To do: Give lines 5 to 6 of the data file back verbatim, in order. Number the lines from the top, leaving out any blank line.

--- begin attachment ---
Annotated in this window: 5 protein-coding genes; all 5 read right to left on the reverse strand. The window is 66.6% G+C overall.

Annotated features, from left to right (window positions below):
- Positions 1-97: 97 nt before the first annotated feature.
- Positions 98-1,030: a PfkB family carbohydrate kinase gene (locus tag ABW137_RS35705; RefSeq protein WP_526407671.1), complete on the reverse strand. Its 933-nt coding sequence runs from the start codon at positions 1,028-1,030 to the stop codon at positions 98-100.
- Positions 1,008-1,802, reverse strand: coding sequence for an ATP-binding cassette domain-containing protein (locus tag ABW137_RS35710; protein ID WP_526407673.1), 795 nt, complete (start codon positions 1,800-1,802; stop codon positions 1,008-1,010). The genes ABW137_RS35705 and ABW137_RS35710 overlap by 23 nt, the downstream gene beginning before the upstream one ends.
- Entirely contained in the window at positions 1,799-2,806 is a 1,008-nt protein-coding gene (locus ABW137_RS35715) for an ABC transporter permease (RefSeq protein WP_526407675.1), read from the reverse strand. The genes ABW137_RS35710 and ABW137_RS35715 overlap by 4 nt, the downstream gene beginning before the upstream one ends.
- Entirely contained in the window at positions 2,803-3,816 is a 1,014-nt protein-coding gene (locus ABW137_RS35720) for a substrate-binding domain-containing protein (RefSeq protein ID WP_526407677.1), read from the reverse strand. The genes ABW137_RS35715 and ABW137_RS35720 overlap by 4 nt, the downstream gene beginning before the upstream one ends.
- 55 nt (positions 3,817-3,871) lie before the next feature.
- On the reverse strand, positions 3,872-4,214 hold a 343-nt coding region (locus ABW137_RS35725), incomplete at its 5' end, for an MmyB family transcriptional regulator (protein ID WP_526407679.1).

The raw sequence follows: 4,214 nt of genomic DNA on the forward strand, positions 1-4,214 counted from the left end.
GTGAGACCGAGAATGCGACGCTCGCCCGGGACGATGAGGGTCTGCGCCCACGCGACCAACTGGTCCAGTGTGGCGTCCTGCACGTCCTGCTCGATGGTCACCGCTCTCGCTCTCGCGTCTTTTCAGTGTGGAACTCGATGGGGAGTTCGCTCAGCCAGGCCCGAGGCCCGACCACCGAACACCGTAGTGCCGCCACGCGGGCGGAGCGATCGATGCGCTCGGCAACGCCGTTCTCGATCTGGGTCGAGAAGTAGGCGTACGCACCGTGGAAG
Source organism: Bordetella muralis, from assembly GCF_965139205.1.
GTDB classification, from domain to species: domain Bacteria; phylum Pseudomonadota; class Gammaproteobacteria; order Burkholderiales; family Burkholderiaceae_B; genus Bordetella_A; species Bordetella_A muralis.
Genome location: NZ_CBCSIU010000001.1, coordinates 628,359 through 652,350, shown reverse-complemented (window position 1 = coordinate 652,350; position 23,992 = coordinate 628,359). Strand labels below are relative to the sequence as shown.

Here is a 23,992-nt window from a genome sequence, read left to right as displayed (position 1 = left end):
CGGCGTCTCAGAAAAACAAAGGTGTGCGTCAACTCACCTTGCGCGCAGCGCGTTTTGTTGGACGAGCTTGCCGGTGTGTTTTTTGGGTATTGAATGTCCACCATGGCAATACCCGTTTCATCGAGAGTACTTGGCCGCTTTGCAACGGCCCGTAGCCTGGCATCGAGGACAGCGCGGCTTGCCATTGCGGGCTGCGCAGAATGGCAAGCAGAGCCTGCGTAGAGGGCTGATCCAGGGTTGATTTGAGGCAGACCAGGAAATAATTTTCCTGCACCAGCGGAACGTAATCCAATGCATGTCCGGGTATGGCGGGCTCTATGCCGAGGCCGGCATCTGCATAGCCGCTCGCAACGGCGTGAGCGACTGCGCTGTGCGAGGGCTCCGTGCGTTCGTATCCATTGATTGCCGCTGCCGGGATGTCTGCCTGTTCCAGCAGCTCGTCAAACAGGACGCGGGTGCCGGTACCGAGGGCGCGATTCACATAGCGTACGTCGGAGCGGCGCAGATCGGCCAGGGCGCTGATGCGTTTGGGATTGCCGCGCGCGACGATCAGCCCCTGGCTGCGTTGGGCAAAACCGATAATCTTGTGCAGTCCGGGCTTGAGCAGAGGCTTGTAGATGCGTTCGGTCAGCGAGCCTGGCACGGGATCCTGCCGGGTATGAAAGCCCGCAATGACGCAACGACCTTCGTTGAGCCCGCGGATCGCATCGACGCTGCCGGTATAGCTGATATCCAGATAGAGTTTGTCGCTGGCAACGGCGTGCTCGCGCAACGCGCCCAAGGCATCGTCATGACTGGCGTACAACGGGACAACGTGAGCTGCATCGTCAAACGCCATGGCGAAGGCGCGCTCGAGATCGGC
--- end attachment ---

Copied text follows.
- Positions 1,008-1,802, reverse strand: coding sequence for an ATP-binding cassette domain-containing protein (locus tag ABW137_RS35710; protein ID WP_526407673.1), 795 nt, complete (start codon positions 1,800-1,802; stop codon positions 1,008-1,010). The genes ABW137_RS35705 and ABW137_RS35710 overlap by 23 nt, the downstream gene beginning before the upstream one ends.
- Entirely contained in the window at positions 1,799-2,806 is a 1,008-nt protein-coding gene (locus ABW137_RS35715) for an ABC transporter permease (RefSeq protein WP_526407675.1), read from the reverse strand. The genes ABW137_RS35710 and ABW137_RS35715 overlap by 4 nt, the downstream gene beginning before the upstream one ends.